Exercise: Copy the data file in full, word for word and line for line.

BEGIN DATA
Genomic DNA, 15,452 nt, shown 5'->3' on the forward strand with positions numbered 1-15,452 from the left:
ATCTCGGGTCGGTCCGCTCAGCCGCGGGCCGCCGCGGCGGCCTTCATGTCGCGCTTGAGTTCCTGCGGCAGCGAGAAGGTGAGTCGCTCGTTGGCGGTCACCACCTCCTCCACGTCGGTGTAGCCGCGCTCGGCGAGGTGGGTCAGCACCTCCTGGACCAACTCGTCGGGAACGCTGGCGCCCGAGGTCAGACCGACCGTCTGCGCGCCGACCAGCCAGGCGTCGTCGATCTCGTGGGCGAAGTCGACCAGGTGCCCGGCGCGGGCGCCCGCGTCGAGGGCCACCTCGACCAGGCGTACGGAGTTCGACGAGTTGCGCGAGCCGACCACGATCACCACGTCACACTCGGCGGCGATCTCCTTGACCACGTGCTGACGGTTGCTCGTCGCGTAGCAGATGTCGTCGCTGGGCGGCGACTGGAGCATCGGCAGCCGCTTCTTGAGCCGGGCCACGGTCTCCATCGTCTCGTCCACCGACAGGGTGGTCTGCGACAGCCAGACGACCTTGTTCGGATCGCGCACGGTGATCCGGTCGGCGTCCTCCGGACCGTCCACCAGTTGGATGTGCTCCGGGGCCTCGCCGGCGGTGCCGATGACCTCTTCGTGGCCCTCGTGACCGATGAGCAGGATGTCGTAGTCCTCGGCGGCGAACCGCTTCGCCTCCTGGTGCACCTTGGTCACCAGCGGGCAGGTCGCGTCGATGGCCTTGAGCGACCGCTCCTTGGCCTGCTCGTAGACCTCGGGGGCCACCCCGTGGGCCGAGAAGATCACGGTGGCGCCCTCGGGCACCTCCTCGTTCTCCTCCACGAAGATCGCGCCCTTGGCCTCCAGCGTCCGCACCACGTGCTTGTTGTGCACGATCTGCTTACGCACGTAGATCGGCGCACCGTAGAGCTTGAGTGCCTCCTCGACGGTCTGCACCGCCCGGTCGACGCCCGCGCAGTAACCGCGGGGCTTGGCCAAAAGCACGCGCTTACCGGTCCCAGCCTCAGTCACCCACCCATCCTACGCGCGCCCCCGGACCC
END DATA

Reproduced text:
Genomic DNA, 15,452 nt, shown 5'->3' on the forward strand with positions numbered 1-15,452 from the left:
ATCTCGGGTCGGTCCGCTCAGCCGCGGGCCGCCGCGGCGGCCTTCATGTCGCGCTTGAGTTCCTGCGGCAGCGAGAAGGTGAGTCGCTCGTTGGCGGTCACCACCTCCTCCACGTCGGTGTAGCCGCGCTCGGCGAGGTGGGTCAGCACCTCCTGGACCAACTCGTCGGGAACGCTGGCGCCCGAGGTCAGACCGACCGTCTGCGCGCCGACCAGCCAGGCGTCGTCGATCTCGTGGGCGAAGTCGACCAGGTGCCCGGCGCGGGCGCCCGCGTCGAGGGCCACCTCGACCAGGCGTACGGAGTTCGACGAGTTGCGCGAGCCGACCACGATCACCACGTCACACTCGGCGGCGATCTCCTTGACCACGTGCTGACGGTTGCTCGTCGCGTAGCAGATGTCGTCGCTGGGCGGCGACTGGAGCATCGGCAGCCGCTTCTTGAGCCGGGCCACGGTCTCCATCGTCTCGTCCACCGACAGGGTGGTCTGCGACAGCCAGACGACCTTGTTCGGATCGCGCACGGTGATCCGGTCGGCGTCCTCCGGACCGTCCACCAGTTGGATGTGCTCCGGGGCCTCGCCGGCGGTGCCGATGACCTCTTCGTGGCCCTCGTGACCGATGAGCAGGATGTCGTAGTCCTCGGCGGCGAACCGCTTCGCCTCCTGGTGCACCTTGGTCACCAGCGGGCAGGTCGCGTCGATGGCCTTGAGCGACCGCTCCTTGGCCTGCTCGTAGACCTCGGGGGCCACCCCGTGGGCCGAGAAGATCACGGTGGCGCCCTCGGGCACCTCCTCGTTCTCCTCCACGAAGATCGCGCCCTTGGCCTCCAGCGTCCGCACCACGTGCTTGTTGTGCACGATCTGCTTACGCACGTAGATCGGCGCACCGTAGAGCTTGAGTGCCTCCTCGACGGTCTGCACCGCCCGGTCGACGCCCGCGCAGTAACCGCGGGGCTTGGCCAAAAGCACGCGCTTACCGGTCCCAGCCTCAGTCACCCACCCATCCTACGCGCGCCCCCGGACCC